TODAY’S FORECAST: SLEEPY
This is my temporary home, it’s not where I belong
Windows and rooms that I’m passin’ through
This is just a stop, on the way to where I’m going
I’m not afraid because I know this is my temporary home
~Lyrics from “Temporary Home” — Carrie Underwood~
The first time I heard these lyrics they were so meaningful to me in so many ways and their timing was impeccable, as God’s timing always is. Given that we had just moved to our own “temporary home,” a small, two-bedroom condo that was supposed to tie us over a few months while we built our “real home,” the lyrics struck a chord with me in the heart of our latest storm.
In my 2nd blog post I shared the story of both my health decline and the loss of our builder. Bob and I had to make a new plan and that’s where today’s story picks back up. We were depleted physically, emotionally, mentally, financially and had some tough decisions to make. The first one was what to do about extending our lease agreement. We had signed a lease agreement for the condo for six months and time was already ticking away on that. Bob went and talked to the property manager and asked what our options were after the six months were up. After hearing our story, the property manager shook her head and said, “I wish I would have known you were building with them. Another lady who is renting here is in the exact same situation, I wish I could have warned you.” Luckily, she had all kinds of options for us to continue our contract. We could sign another short-term lease or even go month-to-month as needed if we found something more permanent and needed some time. We were at least thankful that no matter what happened, we weren’t going to be totally homeless. Not that our families would have EVER allowed that, but we were just glad to have something stable for the kids for a while. They had already been through enough change and turmoil as it was.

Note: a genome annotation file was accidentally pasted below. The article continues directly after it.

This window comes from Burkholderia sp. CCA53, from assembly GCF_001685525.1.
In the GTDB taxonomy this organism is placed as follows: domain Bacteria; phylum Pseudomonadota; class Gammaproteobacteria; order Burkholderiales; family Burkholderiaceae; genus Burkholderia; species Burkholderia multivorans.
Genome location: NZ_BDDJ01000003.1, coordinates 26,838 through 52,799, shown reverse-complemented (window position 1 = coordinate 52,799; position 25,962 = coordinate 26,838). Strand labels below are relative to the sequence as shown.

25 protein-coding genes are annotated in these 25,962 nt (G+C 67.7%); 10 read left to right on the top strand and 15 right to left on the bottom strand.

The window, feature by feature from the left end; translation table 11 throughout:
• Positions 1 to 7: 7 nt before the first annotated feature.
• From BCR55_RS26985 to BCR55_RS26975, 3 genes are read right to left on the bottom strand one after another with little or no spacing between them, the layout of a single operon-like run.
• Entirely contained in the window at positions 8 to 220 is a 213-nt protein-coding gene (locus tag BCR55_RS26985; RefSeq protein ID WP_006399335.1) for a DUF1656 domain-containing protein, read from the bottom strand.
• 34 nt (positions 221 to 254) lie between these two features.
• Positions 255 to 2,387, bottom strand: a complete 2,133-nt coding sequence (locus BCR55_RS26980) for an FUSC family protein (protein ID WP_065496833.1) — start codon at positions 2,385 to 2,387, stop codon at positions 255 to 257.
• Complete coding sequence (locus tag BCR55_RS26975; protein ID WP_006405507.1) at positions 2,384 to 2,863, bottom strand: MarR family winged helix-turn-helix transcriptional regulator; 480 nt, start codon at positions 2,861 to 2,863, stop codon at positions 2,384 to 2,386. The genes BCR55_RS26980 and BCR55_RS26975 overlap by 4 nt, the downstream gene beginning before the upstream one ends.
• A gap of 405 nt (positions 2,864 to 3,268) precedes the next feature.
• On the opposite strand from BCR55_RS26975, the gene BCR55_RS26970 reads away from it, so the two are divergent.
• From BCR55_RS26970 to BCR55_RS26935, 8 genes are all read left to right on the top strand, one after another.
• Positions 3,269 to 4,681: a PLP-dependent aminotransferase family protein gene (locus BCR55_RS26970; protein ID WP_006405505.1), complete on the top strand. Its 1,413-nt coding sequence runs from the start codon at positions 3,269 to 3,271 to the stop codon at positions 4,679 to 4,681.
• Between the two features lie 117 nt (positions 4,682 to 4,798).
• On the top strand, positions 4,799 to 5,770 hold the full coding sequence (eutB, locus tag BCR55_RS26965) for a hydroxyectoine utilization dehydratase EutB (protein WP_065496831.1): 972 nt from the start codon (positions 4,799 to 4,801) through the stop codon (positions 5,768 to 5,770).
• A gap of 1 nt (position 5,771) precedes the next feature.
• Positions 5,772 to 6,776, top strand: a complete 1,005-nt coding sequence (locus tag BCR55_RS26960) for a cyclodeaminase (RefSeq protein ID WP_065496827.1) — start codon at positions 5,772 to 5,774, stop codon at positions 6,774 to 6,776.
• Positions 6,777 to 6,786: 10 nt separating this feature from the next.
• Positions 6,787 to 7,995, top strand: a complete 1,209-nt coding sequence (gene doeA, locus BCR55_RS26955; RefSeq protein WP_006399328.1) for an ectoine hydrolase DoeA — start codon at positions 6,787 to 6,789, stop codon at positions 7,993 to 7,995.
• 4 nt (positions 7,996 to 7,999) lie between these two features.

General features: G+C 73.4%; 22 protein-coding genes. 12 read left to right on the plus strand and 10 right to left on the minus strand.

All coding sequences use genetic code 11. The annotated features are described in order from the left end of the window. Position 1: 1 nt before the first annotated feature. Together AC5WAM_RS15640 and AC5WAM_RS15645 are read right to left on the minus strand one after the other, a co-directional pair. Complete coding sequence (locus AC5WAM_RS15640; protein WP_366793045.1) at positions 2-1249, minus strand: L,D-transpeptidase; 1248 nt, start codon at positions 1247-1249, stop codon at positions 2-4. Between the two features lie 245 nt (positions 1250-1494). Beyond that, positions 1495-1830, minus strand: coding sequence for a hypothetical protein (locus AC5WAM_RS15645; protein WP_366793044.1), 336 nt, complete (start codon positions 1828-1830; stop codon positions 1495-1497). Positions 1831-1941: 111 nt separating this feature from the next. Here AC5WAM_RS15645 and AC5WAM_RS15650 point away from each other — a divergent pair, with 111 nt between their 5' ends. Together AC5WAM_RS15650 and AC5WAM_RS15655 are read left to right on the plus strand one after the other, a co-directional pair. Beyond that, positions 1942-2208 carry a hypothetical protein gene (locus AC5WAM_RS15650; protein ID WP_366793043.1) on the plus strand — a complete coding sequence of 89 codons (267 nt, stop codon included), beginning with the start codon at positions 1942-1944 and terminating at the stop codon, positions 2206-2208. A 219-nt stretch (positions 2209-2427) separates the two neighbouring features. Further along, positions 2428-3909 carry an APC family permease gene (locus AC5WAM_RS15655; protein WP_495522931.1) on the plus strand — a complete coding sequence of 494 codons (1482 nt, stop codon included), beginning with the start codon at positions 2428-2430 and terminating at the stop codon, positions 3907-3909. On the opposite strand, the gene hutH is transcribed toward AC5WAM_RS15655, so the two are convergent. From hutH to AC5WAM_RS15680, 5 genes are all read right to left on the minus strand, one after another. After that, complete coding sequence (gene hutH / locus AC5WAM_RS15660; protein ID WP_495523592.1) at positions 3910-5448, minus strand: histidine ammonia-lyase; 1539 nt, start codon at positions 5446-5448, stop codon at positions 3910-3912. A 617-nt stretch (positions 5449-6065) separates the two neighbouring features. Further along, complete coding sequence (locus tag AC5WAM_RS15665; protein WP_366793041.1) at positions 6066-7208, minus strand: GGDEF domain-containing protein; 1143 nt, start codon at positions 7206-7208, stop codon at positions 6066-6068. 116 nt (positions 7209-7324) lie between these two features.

The second decision we had to make was what to do about more “permanent” living. We knew we couldn’t stay in that condo, forever. Jake and Meghan were sharing a room, a 4th grade girl and a 1st grade boy and we knew that was definitely not a long-term solution. We had belongings in the condo, belongings in a storage unit, belongings at both parents’ homes, so we were all over the place. Bob and I decided that no matter what we had to do, we were going to have a house somewhere locally.
We looked at houses for rent, we looked at houses for sale. There was nothing that fit our needs. If we found a ranch, it was old and needed a lot of work and because of my CF and our son’s allergies, we were continually worried about mold and pets. Nothing was a fit, not even close.
We didn’t want to make another bad financial decision, but we both felt strongly like God was telling us to build our home. The thought of looking at another builder, let alone trusting one to follow through without taking our money seemed unthinkable, but we put it in God’s hands. One of the hardest things I’ve ever had to do, but the gamble paid off.
We began talking to people and background checking several builders. We found three that were in good financial standing and seemed to have a plan to meet our needs. All three seemed like upstanding people who not only cared what had happened to us, but also apologized profusely on behalf of all builders for the nightmare we went through. We determined that we could pull enough money for the project from our retirement savings. Bob works in the retirement savings industry as had I many years ago and we both knew the ramifications of doing so. We were sick about having to do it, but both felt strongly we had to do this for our family’s future. Terrified, we began the process of withdrawing the money. We had the funds, now all we needed to do is choose a builder and Bob and I were not agreeing on who we should choose.